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I'd like to say that I have "item" done by someone else when this item is denoted by which/that clauses..

Do I have to use get only? Because if I say have then it means ("..bag which I have produced") I have produced it.. By here I want use have to denote that I have it produced. Do I need to use got for that?

Thank you

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    Your question is not clear. Are you saying that you made the bag yourself or that you had the bag made (produced) for you? – Ronald Sole May 9 '17 at 10:11
  • .... which I had made for me. – Tᴚoɯɐuo May 9 '17 at 11:09
  • Hmmmm, while I don't disagree with Tᴚoɯɐuo's explanation below, I would propose an alternative construction of, "He gave me back my bag which I had had made (for me)" or "He gave me back my bag which I had had someone make for me." – Teacher KSHuang May 9 '17 at 11:51
  • can I use present tense construction for this? he is returning my back which was got produced (for me) OR which got produced for me OR which I have someone produced for me? – Ceyhun Özsoylu Jul 10 '17 at 11:46
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The question is, Does the speaker (writer) need to use "got made" to mean "arranged for someone to make" when, as in a written text, there is a possibility that the reader could mistake "had made" for past perfect.

In spoken English, these two typographically identical sentences would have different "parsing rhythms":

The thorn bush tore the dress which she had made. [she made the dress herself]

The thorn bush tore the dress which she had made. [a seamstress made the dress for her]

When had is an auxiliary verb, as in the first sentence, there is very little pause between it and the lexical verb and between it and she. In fact, you will often seen it contracted: ".... which she'd made".

When had is a lexical verb, as in the second sentence, where it means "to cause or to arrange for someone to perform a task on your behalf", there is not only a much greater pause between she and had and between had and made, the vowel in the word had will also have a longer duration, equal in length to the vowel in made. had made would be a spondee.

Spoken by a native speaker, the two sentences would sound quite different.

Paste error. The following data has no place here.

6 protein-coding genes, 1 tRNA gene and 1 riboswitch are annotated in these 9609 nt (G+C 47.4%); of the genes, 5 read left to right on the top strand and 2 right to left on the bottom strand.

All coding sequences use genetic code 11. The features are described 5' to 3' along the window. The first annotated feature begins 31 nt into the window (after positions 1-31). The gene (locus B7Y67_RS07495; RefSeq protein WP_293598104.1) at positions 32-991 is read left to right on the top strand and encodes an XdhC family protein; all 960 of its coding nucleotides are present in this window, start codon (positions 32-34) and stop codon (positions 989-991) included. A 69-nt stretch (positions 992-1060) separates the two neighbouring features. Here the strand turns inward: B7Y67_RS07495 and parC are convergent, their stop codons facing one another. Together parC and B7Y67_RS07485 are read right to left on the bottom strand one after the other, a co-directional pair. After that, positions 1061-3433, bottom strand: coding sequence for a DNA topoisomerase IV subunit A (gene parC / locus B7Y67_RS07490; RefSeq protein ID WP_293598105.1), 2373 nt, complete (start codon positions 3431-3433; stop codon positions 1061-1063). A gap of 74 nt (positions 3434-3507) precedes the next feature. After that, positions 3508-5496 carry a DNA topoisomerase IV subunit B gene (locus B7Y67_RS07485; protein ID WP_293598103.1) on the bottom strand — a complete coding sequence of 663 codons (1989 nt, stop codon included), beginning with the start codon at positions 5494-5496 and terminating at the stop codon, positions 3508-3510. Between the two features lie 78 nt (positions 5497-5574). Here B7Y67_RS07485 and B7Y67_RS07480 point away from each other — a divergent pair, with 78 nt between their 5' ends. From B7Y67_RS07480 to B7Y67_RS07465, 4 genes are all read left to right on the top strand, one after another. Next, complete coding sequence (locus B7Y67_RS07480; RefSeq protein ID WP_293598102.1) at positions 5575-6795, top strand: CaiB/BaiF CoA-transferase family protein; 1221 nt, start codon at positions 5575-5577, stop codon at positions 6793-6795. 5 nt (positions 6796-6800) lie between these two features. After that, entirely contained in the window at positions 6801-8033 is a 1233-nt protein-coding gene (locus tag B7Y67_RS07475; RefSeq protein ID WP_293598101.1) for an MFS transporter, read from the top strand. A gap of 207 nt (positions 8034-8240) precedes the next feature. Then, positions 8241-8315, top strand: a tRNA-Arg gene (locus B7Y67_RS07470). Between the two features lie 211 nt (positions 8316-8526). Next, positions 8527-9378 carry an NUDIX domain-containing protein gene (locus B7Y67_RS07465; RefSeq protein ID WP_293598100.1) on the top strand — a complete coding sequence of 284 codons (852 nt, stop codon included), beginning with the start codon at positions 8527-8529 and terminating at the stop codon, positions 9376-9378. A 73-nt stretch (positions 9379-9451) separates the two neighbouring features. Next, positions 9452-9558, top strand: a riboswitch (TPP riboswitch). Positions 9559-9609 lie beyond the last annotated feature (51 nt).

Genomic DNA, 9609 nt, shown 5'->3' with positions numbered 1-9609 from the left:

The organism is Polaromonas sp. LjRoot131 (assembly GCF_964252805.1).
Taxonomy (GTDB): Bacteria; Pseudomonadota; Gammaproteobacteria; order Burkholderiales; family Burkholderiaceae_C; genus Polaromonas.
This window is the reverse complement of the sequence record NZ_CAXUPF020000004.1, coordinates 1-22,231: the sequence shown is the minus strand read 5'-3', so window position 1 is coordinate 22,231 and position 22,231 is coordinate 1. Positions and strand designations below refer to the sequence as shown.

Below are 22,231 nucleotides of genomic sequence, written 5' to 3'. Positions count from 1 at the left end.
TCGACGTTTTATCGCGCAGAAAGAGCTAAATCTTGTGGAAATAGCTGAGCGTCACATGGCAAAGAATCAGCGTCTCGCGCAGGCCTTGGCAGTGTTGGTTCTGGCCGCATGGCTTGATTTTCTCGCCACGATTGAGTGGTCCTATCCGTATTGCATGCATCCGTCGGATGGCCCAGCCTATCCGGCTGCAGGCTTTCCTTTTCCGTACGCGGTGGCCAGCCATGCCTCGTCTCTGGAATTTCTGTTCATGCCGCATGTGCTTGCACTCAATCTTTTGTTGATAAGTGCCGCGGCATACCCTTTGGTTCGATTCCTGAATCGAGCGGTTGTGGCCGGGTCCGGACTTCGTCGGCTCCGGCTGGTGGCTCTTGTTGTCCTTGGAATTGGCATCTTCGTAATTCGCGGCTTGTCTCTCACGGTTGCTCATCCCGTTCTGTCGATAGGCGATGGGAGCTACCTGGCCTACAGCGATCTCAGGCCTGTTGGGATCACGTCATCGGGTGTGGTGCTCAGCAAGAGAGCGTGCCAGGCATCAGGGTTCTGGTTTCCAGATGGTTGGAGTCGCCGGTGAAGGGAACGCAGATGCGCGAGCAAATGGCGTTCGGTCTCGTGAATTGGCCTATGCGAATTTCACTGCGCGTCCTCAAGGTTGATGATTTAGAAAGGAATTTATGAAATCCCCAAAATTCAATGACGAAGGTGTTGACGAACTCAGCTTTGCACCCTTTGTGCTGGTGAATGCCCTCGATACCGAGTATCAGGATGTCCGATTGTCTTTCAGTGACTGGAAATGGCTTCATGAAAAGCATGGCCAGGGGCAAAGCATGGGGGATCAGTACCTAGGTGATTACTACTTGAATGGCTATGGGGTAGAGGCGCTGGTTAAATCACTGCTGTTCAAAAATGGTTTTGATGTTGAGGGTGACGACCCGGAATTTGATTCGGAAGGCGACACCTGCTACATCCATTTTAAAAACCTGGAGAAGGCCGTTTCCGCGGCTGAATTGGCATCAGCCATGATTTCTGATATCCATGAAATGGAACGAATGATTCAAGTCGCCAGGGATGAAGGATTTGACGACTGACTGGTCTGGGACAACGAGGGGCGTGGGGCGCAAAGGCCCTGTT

In writing, if you wanted to make clear that you had the second meaning in mind, you could add "for her".

The thorn bush tore the dress which she had made for her.

although that is not perfectly clear, because we don't know if her refers to herself or to another person. (Context might clear that ambiguity up.) It would be clearer to say:

The thorn bush tore the dress which she had a seamstress make for her.

But context will normally support the less explicit version. Context will tell us whether there is a third woman involved, she, the seamstress, and the person for whom the dress was made.

  • Or perhaps, "The thorn bush tore the dress which she had had-made (for her)"? – Teacher KSHuang May 9 '17 at 11:23
  • I don't think I've ever heard the past perfect used in tandem with lexical had. I think it might be an avoided combination. – Tᴚoɯɐuo May 9 '17 at 11:25
  • thanks for great answer, so the answer above you think uses "had had" as a correct way but a way to be avoided? you think having someone make is a clearer construction for these cases then? so then should I say "he will be returning my bad today which I had a tailor make last week? – Ceyhun Özsoylu Jul 10 '17 at 11:53
  • had had is avoided, I believe (as I've never heard it said in conversation) but the contraction is grammatical and could be used: "... which she'd had made (for her)" although it is not very easy to articulate. I think a native speaker would probably take a path of less resistance. – Tᴚoɯɐuo Jul 10 '17 at 12:03
  • when we hear "she'd had made (for her)" does it mean she had done this in the past herself or she had someone else do it in the past? doesnt this contraction in its current form mean both and thus is confusing as to what is meant? – Ceyhun Özsoylu Sep 9 '17 at 0:15
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You should use "had had made" to avoid ambiguity:

He gives me back the bag which I had had made.

When written, "which I had made" unequivocally means "I made it" IMO.

This sort of thing is tricky, and it is possible to confuse native speakers while still being grammatically correct if you run the two "had"s too close together. Normally you should try to emphasise vocally that the "had made" words are linked.

And, for fun, this is a classic joke, which is valid grammatically, and illustrates the problem with "had"s (particularly when spoken :-)) by putting 11 next to each other:

After the exam I discovered my friend had answered a question differently from me. She, where I had had "had", had had "had had", "had had" had had the examiner's approval.

  • gives and had had on same sentence is okay with regards to tense consistency? also can I use present tense construction for this? he is returning my back which was got produced (for me) OR which got produced for me OR which I have someone produced for me? – Ceyhun Özsoylu Jul 10 '17 at 11:47

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